Tackle Dexter Lawrence and rush specialist Clelin Ferrell round out the starting group, which helped Clemson rank 5th in sacks and 3rd in tackles for loss this season. Scott Pagano, Albert Huggins, Austin Bryant and Richard Yeargin add depth, and all can play well, making a strategy of wearing out the defense tougher than against most teams. Alabama will start Da’Ron Payne in the middle, flanked by Jonathan Allen and Dalvin Tomlinson. Those three were as responsible as anyone for the strong showing against last week, and ’s line play for the entire season has been superb.

Alabama managed to make it here without a lot of injuries – a freak hunting accident, which ended Dakota Ball’s season early, was the only one of note – but there is still concern if someone goes down in this game. Da’Shawn Hand and Joshua Frazier are the only two reserves getting time at the moment, and with Ball out, the next man up would be true freshman Raekwon Davis, who has played only in blowouts. Alabama ranked 3rd in sacks and 9th in tackles for loss this season, which effectively ties them with Clemson, but the Crimson Tide did it against better opposition. Clemson has the edge in depth, but Alabama has more star power when the starters are on the field. Advantage: Alabama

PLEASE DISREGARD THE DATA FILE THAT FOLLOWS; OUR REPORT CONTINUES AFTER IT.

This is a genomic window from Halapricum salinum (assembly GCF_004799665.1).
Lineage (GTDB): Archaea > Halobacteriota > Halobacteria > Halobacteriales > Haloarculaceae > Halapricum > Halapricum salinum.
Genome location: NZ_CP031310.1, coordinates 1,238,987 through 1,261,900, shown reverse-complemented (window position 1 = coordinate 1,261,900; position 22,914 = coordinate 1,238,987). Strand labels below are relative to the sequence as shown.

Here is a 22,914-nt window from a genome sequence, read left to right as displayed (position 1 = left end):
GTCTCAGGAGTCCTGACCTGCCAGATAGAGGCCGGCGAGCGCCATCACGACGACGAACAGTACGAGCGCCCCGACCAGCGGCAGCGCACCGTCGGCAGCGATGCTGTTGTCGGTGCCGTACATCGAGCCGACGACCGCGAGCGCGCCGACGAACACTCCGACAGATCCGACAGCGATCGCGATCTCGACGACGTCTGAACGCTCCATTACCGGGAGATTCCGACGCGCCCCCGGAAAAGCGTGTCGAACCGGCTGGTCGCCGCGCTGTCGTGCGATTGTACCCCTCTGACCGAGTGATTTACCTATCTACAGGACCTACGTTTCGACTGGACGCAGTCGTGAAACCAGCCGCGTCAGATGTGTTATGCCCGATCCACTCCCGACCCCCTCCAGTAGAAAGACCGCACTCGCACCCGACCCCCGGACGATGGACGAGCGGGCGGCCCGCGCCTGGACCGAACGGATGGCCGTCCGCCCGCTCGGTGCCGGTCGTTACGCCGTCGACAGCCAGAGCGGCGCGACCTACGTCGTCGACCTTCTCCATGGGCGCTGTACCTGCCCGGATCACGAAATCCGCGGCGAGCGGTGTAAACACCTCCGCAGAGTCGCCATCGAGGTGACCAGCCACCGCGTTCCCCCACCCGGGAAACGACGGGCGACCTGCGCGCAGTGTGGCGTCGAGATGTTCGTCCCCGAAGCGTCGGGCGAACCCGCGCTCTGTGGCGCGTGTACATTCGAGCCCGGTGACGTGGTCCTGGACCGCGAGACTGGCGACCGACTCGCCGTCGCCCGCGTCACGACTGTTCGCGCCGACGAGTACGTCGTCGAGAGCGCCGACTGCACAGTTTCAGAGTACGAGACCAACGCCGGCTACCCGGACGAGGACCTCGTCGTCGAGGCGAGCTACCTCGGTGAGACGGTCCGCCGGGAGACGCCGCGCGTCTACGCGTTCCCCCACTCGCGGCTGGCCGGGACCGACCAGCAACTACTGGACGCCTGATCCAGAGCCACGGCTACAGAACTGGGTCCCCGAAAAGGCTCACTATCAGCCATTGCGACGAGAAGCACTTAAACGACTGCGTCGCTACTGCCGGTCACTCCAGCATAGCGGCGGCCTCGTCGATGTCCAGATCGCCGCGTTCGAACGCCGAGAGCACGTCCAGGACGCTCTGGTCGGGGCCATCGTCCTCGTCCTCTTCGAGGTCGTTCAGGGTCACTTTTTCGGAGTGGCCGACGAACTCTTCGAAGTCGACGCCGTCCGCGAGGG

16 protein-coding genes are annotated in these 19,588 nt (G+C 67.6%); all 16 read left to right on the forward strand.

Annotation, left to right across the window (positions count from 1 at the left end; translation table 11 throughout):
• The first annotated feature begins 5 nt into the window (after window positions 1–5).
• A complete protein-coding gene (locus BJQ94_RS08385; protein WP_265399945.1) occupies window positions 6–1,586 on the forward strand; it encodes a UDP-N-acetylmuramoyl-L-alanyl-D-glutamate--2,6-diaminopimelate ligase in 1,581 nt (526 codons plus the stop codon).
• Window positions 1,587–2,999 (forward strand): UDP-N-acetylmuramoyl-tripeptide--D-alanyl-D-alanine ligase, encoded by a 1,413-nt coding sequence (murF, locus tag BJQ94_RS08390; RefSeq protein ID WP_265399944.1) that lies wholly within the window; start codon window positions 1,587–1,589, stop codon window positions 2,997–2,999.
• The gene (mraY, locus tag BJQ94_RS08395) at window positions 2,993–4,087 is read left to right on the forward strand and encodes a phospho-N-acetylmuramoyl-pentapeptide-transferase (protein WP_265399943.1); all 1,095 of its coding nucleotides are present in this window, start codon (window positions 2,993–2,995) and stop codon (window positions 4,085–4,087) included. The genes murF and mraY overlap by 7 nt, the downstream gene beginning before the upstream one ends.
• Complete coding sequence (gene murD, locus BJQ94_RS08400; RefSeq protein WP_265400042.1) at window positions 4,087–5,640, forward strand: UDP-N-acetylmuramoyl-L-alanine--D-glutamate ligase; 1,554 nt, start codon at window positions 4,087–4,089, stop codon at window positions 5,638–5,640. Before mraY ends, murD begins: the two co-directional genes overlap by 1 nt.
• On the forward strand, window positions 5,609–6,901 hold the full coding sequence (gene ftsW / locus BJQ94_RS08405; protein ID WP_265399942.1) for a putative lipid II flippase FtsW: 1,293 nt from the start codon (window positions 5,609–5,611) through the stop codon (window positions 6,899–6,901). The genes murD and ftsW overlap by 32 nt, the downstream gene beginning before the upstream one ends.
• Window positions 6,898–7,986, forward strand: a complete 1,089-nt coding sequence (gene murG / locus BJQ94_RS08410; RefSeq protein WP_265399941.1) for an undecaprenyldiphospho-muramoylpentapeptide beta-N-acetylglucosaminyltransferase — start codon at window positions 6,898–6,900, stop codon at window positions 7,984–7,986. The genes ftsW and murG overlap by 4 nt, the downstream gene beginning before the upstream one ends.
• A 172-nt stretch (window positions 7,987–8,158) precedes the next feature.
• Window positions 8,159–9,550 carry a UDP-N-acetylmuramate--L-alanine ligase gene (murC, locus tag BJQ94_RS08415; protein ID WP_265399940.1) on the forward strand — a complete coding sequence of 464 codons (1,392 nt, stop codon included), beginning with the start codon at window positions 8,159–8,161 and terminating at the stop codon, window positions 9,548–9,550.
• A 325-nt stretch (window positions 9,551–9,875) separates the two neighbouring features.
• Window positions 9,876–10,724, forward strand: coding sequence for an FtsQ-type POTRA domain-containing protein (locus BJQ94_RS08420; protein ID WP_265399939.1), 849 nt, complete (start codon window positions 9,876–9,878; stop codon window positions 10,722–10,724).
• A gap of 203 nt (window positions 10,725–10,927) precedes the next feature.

LINEBACKERS
All three of Clemson’s starters have made first-rate contributions to its defense, as have all four of Alabama’s starters for this game. For the first time all season, Alabama’s dominance at the linebacker position is seriously challenged. Clemson will start Kendall Joseph in the middle, flanked by Ben Boulware and Dorian O’Daniel – who usually is the one to come off the field in nickel situations – outside him. Boulware and Joseph have combined for 136 tackles, with O’Daniel pitching in another 55, including 10 behind the line of scrimmage.

The one thing Clemson lacks versus Alabama is at least one player who can put consistent pressure on the quarterback from the second level.